Scientists could create neuroprosthetics for vision and hearing based on studies investigating how visual and auditory neurons functions Visual Neuroprosthetics or Retinal implants. In the case of auditory, sound waves pulsate the eardrum, which conveys the vibrations to a series of little bones inside the ear. Eventually, those mechanical vibrations are transformed into electrical signals by inward ear sensory cells called hair cells. Hair cells then convey these signals to the hearing nerve, which delivers the message from the inner ear to the brain. The procedure is similar to vision, despite the fact, photoreceptors cells located at the back of the eye in a tissue called the retina, create electrical signals when stimulated by light. They connect with the optic nerve to pass on visual info. A developed prosthetics can immensely negate the disabilities of individuals with ear, vision or limb disabilities. These can substitute the natural functions of the body and even can make them superior with the latest developments.
Researches, market, companies developing neuroprosthetics
Neuroprosthetics Market Report, issued by Allied Market Research, estimated that the worldwide Neuroprosthetics market is expected to gather $14 billion by 2020, during the period 2016-2020.
Many types of Neuroprosthetics have been developed based on the application areas, that is, the disease which it treats,
- Motor Neuroprosthetics – treat motor neuron disorders such as Parkinson’s disease;
- Auditory Neuroprosthetics, – treat hearing disorders;
- Retinal implants – treat visual impairment;
- Cognitive Neuroprosthetics – treat severe depression and Alzheimer’s disease.
Some of the companies operating in the global neuroprosthetics market are:
- Cochlear Limited designs, manufactures and supplies the Hybrid electro-acoustic implant, Baha bone conduction implant, and Nucleus cochlear implant.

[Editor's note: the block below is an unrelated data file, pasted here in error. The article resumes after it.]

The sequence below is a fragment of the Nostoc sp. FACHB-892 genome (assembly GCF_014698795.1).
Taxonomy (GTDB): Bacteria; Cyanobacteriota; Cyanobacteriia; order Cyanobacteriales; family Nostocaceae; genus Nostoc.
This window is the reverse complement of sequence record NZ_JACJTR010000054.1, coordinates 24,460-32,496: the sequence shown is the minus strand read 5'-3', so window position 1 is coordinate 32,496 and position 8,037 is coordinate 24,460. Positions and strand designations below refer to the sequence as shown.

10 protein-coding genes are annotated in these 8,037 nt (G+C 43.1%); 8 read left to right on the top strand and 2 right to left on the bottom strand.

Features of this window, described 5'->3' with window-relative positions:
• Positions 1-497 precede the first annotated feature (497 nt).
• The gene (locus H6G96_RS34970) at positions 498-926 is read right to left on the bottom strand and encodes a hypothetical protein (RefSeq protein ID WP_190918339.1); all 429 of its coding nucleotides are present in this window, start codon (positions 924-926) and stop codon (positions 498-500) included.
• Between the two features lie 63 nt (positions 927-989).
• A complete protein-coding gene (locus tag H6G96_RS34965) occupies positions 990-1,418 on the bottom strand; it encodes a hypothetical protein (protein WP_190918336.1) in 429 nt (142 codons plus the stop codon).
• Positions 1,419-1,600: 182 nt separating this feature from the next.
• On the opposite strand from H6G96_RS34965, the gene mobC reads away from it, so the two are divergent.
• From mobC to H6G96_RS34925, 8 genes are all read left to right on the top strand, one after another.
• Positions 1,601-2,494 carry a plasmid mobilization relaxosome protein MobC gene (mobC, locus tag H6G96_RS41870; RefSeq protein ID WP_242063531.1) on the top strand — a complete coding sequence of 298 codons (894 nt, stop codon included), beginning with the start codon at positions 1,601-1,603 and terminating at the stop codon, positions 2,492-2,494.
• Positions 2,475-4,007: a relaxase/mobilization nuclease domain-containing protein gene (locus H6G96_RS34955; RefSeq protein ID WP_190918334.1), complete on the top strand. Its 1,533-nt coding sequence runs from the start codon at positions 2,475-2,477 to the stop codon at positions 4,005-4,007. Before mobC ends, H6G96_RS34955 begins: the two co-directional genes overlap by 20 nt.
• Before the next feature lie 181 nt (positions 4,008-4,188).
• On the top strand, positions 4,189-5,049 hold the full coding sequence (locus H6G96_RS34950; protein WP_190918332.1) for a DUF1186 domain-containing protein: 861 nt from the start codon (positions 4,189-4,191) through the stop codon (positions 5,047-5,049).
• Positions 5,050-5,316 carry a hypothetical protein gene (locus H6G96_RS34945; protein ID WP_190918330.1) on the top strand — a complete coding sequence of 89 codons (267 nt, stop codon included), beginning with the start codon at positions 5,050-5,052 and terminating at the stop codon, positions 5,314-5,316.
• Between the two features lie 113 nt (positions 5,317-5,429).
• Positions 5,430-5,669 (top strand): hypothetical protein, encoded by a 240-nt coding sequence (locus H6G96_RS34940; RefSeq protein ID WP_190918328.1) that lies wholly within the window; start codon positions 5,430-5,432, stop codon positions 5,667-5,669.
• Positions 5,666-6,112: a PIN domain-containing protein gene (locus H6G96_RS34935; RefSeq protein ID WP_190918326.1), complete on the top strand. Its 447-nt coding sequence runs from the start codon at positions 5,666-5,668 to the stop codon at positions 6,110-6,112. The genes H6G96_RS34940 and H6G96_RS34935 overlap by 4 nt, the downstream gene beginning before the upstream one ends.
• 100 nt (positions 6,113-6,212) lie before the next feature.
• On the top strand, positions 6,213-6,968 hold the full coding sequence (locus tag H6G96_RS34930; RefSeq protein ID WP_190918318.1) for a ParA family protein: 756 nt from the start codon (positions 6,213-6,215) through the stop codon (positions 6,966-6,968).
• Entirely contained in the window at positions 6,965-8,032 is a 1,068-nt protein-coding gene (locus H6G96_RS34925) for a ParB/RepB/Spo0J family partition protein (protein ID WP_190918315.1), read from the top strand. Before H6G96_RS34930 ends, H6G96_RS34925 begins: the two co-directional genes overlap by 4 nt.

- Boston Scientific Corporation is a global inventor, manufacturer, and marketer of medical devices whose products are used in a range of interventional medical specialties, including interventional cardiology, peripheral interventions, interventional radiology, and neuromodulation.
- Cyberkinetics is the first privately funded neural prosthetic manufacturer.
- Medtronic and Sonova are unique commercial names in the rising market of Deep Brain Stimulation.
- LivaNova, PLC develops devices used for cardiac rhythm management, cardiac surgery, and neuromodulation.
- Hanger, Inc is the foremost provider of orthotic and prosthetic patient care, product supply and therapeutic solutions offering a full range of services for people with limb damage and orthotic requirements.
In 2015, North America overwhelmed the general neuroprosthetics market at over 43% owing to the significant presence of neural implants producers, higher R&D investments, and the accessibility of funds from both government and private research foundations. For instance, the Defense Advanced Research Project Agency (DARPA) and National Institute of Neurological Disorders and Stroke (NIH)in collaboration with the federal agencies are instrumental in giving funds to bolster R&D activities for the further improvement of neuroprosthetics.
Looking at the future
Neural engineering is driving the frontline of neuroprosthetics. As more researchers yield additional knowledge into how neurons in the brain and peripheral nerves support human intention and perception, new methods to effectively interface with the human nervous system will develop. This development of clinical and technical capability will involve many disciplines, including computer science, neuroscience, neurosurgery, and engineering. It is an electrifying time for neural engineers who stand ready to help patients who have faced neurological injury meaningfully.